Health and convenience will be the leading drivers of increased demand for fresh vegetables in the next five years, according to a report released from Rabobank's Food & Agribusiness Research and Advisory group.
Health and convenience will be the leading drivers of increased demand for fresh vegetables in the next five years, according to a report released from Rabobank's Food & Agribusiness Research and Advisory (FAR) group, Fresno, Calif. The report cites the growing U.S. health crisis and consumer desire for easy-to-prepare meals among the reasons.
The report notes that even though Americans are concerned about the U.S. obesity epidemic, the stand-alone marketing of a "healthy benefit" to mainstream consumers isn't enough to increase consumption of fresh vegetables, evident by the overall flat consumption rate of fresh vegetables in recent years. The report recommends that produce firms put more emphasis on creating value-added products that are not only healthy, but easy to prepare.
"As grower-shipper processors look to increase sales of fresh vegetables, we believe the solution really lies with the concept of healthy convenience," says the report's author, Karen Halliburton Barber, assistant vice president and senior agricultural analyst for FAR. "The idea is to give consumers the best of both worlds-the healthfulness of fresh vegetables and the convenience of processed foods."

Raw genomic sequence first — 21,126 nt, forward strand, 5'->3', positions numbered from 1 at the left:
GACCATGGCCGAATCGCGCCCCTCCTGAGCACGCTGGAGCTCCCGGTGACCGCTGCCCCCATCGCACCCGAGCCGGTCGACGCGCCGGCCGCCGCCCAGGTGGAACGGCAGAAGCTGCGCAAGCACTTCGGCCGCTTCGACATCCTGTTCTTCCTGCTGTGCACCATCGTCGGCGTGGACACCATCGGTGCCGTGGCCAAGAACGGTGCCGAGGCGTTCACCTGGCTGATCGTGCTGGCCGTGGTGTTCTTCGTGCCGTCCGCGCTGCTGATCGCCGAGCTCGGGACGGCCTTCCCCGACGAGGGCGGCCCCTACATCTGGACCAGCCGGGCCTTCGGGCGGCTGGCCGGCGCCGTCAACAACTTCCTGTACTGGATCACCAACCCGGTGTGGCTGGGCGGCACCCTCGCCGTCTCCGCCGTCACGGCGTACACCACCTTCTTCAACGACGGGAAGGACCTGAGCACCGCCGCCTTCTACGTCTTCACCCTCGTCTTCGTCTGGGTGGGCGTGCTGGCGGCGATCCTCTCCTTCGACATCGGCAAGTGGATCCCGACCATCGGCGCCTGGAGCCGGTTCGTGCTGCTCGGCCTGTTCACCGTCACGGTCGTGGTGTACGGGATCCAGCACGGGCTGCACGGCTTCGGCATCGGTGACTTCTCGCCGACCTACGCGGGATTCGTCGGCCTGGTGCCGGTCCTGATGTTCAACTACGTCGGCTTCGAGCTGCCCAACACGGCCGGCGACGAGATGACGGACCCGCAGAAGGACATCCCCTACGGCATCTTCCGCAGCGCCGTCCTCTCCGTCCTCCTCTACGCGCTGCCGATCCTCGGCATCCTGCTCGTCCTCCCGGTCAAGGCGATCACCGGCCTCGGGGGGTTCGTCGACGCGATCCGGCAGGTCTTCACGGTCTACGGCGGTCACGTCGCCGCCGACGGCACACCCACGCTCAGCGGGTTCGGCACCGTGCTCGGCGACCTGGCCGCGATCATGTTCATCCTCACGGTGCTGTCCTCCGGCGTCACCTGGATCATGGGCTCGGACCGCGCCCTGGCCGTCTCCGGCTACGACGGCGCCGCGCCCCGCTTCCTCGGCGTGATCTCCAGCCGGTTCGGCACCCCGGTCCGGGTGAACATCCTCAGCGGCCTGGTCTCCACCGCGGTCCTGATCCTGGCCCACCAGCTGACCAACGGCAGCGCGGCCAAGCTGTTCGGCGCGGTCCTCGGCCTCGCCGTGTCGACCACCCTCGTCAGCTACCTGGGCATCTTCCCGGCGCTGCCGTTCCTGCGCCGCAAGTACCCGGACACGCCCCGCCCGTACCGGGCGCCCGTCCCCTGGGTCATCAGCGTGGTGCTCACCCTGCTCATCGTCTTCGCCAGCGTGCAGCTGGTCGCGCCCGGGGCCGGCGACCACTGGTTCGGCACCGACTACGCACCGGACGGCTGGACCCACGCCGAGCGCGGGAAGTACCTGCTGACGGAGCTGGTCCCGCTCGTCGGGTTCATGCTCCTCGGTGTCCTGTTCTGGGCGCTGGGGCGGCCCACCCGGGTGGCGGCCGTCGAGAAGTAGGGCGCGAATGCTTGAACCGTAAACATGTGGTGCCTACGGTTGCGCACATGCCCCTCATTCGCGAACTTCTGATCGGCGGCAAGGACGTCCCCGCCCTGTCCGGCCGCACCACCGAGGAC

The report references a recent argument posed by the New York Times, stating that fresh, unprocessed, so-called “real food” is no more expensive than processed “junk food.” Rather, the deterrent from healthy food eating among mainstream consumers has been the inconvenience of time it takes to prepare the food.
Furthermore, the report recommends that grower-shipper processors invest in more product differentiation, including producing vegetables with naturally enhanced micronutrient content and bolder flavors, offering more ethnic vegetables and flavorings and catering to local and regional appeal. The report identifies that to achieve this differentiation, some producers will likely need to change their product mix and adjust their production and sourcing partnerships, including recognizing the continuing rising popularity of private labels in a post-recession world.
"As stores develop and expand their own private label offerings, it creates a challenge for established brands," says Barber. "Though some leading branded processors are supplying private labels, there's a risk of diminishing their own heavily invested brands."
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